Mobile device maker BlackBerry is taking a different tack in the encryption debate, saying its smartphones have lawful interception capabilities for government surveillance purposes.
BlackBerry chief operating officer Marty Beard told the FedTalks government information technology summit in the United States that the company takes a balanced approach on interception.
According to Fedscoop, which first reported Beard's remarks, this approach differentiates Blackberry from its competitors, who are "all about encryption all the way."
When asked if Beard's comments meant the company's devices would contain backdoors, a BlackBerry Australia spokesperson said encryption was very important to protect governments, business and individuals from hacking.
"That’s why so many world leaders and CEOs rely on BlackBerry to protect their data," the spokesperson said.
"At the same time, no one wants to see terrorists and criminals taking advantage of encryption to evade detection.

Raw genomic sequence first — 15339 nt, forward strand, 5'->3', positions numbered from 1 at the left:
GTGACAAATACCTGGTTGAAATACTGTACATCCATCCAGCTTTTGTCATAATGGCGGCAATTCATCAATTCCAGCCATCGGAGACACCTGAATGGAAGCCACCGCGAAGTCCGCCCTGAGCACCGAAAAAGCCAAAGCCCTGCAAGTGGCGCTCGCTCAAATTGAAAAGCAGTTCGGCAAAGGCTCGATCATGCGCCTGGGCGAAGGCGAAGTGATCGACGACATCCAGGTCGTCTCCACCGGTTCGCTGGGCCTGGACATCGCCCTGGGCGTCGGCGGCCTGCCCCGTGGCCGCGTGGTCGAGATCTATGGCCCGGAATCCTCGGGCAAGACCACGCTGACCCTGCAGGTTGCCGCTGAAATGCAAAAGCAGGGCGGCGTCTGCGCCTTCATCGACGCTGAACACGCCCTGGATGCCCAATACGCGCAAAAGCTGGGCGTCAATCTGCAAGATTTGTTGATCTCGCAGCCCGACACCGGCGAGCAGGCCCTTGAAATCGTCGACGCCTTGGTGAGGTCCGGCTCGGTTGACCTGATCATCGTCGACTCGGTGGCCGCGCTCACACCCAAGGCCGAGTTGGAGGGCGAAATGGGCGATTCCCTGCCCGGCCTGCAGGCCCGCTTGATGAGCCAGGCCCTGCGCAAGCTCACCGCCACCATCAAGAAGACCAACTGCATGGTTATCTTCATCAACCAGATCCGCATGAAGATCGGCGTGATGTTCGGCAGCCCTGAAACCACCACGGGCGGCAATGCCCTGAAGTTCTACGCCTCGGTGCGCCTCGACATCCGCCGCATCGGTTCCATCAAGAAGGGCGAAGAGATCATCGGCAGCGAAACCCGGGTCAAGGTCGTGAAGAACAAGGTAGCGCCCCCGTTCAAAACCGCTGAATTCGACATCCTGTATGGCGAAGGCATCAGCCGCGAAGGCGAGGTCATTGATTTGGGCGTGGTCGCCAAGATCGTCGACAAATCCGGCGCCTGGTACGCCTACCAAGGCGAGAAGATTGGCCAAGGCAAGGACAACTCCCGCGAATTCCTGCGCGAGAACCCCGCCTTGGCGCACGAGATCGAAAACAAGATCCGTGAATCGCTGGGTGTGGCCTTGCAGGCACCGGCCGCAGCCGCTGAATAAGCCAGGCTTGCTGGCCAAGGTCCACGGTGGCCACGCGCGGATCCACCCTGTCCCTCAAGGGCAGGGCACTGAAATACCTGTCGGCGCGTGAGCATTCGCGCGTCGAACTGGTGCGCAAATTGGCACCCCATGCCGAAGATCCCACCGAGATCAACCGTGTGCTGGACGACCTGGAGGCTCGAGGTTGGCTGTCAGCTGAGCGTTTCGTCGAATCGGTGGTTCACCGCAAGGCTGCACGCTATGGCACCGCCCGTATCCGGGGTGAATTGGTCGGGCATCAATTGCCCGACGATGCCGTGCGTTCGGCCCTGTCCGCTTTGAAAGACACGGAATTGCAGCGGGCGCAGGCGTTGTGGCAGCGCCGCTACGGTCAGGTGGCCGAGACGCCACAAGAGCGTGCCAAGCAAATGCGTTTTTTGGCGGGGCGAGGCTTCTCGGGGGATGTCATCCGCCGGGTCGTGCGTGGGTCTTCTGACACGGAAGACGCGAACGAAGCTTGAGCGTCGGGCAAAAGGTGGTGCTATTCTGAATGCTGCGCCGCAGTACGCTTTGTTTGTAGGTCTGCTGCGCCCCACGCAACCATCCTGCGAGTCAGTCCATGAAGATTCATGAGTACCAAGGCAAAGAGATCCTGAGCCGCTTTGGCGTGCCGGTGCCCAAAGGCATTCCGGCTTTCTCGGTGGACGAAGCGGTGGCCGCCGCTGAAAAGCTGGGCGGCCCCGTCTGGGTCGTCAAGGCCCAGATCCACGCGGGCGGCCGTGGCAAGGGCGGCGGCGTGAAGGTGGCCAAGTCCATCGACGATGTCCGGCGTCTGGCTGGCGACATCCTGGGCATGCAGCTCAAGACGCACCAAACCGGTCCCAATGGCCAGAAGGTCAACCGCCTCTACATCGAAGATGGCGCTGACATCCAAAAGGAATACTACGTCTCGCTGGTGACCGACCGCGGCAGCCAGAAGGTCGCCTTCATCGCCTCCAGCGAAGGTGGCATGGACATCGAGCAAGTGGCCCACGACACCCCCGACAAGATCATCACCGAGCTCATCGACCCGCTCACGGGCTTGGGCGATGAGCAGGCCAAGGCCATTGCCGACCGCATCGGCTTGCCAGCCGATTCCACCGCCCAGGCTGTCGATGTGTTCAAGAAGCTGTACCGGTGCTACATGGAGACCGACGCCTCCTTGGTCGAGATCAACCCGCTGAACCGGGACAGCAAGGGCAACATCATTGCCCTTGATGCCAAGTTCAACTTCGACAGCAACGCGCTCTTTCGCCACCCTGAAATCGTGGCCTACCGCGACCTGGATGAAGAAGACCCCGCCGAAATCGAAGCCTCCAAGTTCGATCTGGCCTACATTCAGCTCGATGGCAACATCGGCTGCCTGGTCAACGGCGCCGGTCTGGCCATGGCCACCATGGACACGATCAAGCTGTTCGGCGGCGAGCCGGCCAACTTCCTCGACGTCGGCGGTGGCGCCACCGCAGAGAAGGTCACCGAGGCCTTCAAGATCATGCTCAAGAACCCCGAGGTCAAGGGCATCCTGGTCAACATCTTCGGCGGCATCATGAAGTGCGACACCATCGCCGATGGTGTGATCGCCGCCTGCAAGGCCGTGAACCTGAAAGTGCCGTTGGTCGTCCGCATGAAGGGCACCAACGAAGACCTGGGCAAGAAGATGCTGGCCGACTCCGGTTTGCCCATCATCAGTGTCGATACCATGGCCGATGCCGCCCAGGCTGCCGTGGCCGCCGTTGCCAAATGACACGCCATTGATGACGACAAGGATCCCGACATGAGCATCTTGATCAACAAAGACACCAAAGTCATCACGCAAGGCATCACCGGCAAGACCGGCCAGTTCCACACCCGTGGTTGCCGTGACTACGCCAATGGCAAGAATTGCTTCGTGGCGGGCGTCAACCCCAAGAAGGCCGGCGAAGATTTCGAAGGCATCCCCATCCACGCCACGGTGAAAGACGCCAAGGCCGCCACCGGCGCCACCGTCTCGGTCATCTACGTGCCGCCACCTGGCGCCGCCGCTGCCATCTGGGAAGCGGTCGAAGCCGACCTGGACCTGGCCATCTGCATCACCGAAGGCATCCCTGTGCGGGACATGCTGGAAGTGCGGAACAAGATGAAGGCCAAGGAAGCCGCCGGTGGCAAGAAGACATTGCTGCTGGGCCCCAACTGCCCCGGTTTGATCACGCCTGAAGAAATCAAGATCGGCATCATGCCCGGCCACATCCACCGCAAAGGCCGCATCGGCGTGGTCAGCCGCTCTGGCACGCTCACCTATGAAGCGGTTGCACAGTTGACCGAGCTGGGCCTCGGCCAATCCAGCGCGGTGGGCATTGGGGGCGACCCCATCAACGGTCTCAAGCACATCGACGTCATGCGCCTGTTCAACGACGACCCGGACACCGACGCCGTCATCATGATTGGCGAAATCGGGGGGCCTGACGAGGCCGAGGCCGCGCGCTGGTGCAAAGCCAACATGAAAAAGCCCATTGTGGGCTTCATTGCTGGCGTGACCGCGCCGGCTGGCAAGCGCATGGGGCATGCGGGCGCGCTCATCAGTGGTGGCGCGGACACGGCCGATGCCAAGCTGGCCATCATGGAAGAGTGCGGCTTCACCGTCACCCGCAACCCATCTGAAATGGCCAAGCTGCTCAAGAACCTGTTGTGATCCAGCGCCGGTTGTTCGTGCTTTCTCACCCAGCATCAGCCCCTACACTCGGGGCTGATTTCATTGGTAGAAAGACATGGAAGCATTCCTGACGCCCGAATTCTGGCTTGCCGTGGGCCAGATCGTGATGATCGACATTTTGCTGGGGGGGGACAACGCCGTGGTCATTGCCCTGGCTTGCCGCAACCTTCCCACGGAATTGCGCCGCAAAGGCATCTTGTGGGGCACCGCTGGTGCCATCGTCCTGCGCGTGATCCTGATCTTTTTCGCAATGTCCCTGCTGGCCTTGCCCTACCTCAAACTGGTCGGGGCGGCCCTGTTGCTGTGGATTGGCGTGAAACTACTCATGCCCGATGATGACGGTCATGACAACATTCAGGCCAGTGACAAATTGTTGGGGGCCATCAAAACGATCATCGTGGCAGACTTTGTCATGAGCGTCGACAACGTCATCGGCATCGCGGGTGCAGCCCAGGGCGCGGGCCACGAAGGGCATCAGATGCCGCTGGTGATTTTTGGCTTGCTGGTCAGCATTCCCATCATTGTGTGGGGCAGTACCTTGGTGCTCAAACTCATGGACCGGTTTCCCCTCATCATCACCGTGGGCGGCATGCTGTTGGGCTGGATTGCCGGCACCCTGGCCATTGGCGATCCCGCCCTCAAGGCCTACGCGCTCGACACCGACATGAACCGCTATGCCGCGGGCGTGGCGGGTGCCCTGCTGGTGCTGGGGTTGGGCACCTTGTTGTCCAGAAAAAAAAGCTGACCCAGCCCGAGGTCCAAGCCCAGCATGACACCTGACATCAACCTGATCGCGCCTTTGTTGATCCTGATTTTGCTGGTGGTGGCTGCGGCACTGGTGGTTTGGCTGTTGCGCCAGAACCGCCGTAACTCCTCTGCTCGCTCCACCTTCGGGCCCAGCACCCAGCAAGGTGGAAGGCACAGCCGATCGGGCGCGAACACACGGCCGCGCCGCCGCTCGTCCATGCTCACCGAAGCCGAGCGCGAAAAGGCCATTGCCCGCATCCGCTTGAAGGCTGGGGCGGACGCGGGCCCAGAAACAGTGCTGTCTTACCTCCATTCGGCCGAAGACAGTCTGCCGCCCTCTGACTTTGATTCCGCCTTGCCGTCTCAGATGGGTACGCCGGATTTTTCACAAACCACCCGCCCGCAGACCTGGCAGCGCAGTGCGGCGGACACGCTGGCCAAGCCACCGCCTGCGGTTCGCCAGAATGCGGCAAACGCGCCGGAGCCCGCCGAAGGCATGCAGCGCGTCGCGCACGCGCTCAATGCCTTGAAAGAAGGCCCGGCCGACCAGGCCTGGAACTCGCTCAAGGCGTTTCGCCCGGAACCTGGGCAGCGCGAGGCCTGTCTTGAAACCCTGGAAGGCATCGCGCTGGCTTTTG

"That’s why we have always strongly supported law enforcement around the world when they need our help."
The spokesperson said the company did not support backdoors, but BlackBerry and "every other tech company bears a responsibility to do all we can to help governments protect their citizens.".
The nature of the interception capability in BlackBerry phones was not disclosed.
Western security agencies and governments have increasingly started to demand that device vendors weaken or break encryption to allow for surveillance and interception.
The demands have fallen on deaf ears with large parts of the tech industry, which is concerned about losing customer trust following former United States National Security Agency contractor Edward Snowden's revelations of automated mass surveillance by spy organisations.
Apple chief executive Tim Cook has dug his heels in on encryption, saying the company would never pander to security agencies.
"I want to be absolutely clear that we have never worked with any government agency from any country to create a backdoor in any of our products or services," he said.
"We have also never allowed access to our servers. And we never will."
BlackBerry has over recent years lost significant market share to Apple and smartphone vendors using Google's Android platform.
The company is attempting to stage a comeback, releasing the Priv smartphone running Android in September this year. Priv emphasises privacy and security, which have been historical areas of strength for the Canadian smart device maker.